Scientific Name(s): Hordeum vulgare L. Family: Poaceae

Common Name(s): Barley , hordeum , Prowashonupana


Barley is a food staple and is also brewed into beer, fermented to make miso, and processed to yield malt sugar. Although there is not a consensus, some studies indicate that barley reduces cholesterol (to a similar degree as that of oats), and a few small studies demonstrated a possible protective role in hyperglycemia.


The recommended intake of barley beta-glucan for cholesterol-lowering action is 3 g/day.


Patients with celiac disease should avoid consumption of barley products.


Information regarding safety and efficacy in pregnancy and lactation is lacking.


None well documented.

Adverse Reactions

Hypersensitivity reactions may occur in sensitive individuals.


There is little or no information.


Barley is an annual grass grown in winter or spring. The winter annual is planted in the fall because it requires a period of exposure to cold in order to produce flowers and set seeds. It forms a rosette type of sprout in fall and winter, developing elongated stems and flower heads in early summer. Spring varieties do not have a typical rosette stage and are grown in areas with very cold winters. The stems are round and hollow between the nodes, and vary in length from 30 to 122 cm. The flowers and, later, the mature seeds are borne on spikes attached to the central stem. Depending on the variety and climatic conditions, the period from flowering until harvest lasts 40 to 55 days. ,


Barley is one of the first domesticated grains; the use of barley for food and medicinal purposes dates to antiquity. The ancient Greeks used the mucilage derived from the cereal (known as ptisane) to treat gastrointestinal (GI) inflammation. Gladiators ate barley for strength and stamina, and the Roman physician Gaius Plinius Secundus (known as Pliny the Elder, AD 23-79) used barley as part of a ritualized cure for boils. Barley is the fourth most important grain crop in the United States, and is used mainly as livestock feed. Although supplanted by wheat and rye in baking, barley is used extensively in soups, cereals, animal feed, and beer production. Protein extracted from the leaves is believed to be an adequate food supplement. Roasted seeds are used in making coffee, and fermented seeds are made into miso. Whole barley is used for animal feed and malting. For human consumption, the barley hull is removed by abrasion, producing pearl barley. , ,


Barley contains about 3% to 11% dietary fiber made up of pentosans, beta-glucan, and cellulose. Beta-glucan is a highly viscous soluble polysaccharide, with a linear, unbranched structure composed of 4-O-linked beta-D-glucopyranosyl units and 3-O-linked beta-D-glucopyranosyl units; the molecular weight ranges from 0.4 to 2.3 - 10 6 Da. Beta-glucan is associated with the plant cell wall and is distributed throughout the kernel, with a slightly higher concentration in the outer portion. ,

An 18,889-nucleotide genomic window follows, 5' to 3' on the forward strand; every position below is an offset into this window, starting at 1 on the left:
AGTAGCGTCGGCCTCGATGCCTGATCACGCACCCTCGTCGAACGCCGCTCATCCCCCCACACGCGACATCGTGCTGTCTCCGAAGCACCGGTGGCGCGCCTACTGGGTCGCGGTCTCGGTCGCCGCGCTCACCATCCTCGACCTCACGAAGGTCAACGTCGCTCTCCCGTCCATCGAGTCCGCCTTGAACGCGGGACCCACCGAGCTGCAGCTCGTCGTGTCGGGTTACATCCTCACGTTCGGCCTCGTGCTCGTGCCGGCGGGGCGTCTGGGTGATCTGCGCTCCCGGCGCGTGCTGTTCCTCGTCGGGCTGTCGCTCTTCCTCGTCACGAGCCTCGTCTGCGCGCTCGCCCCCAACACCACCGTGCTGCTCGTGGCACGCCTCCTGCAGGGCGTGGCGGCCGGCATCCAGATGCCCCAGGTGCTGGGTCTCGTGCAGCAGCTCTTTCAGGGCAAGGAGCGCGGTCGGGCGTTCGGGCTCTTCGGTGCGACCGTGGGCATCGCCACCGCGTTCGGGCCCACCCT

The major nutrient in barley is starch, with smaller amounts of protein and fats also present. About half of the total protein content is made up of storage proteins known as hordeins. These belong to the prolamin group and are closely related to the gluten found in wheat. Hypersensitivity to barley has been attributed to these proteins. , Barley bran flour consists of dried and milled brewers grain, the insoluble portion of malted barley after the removal of soluble carbohydrates. The flour contains only 1% to 3% soluble fiber, as most is lost in the processing.

Although some essential amino acids and vitamins found in the outer layers of the seed are lost during the pearling process, pearl barley is rich in B-group vitamins and is a good source of trace elements including iron, magnesium, zinc, selenium, and copper. Chromium levels, up to 10 times higher than those found in brewer's yeast (generally regarded as the richest natural source of chromium), have been recorded in some cultivars. Other components that have been associated with health benefits include tocotrienol, lignan, phytoestrogen, phenolic compounds, and phytic acid. , Barley is the source of a natural sweetener known as malt sugar or barley jelly sugar, which is high in maltose.

Uses and Pharmacology

Barley grass is consumed largely because of its nutritional content. Barley has been shown to lower cholesterol and has an effect on blood glucose and insulin levels. However, it is usually consumed in relatively small quantities, and incorporating sufficient barley into the diet to produce these effects is difficult. Additionally, the beta-glucan content of the grain depends on several factors, including the barley cultivar and food processing techniques. Possible methods for increasing intake of beta-glucans include the use of barley cultivars containing elevated content levels (eg, Prowashonupana barley), or encapsulation or incorporation of enriched barley flour fractions into products such as breads, pasta, and muffins. The physical form and treatment of the grain during processing appear to affect the digestion of the barley starch and the absorption of various trace elements, such as zinc. , , ,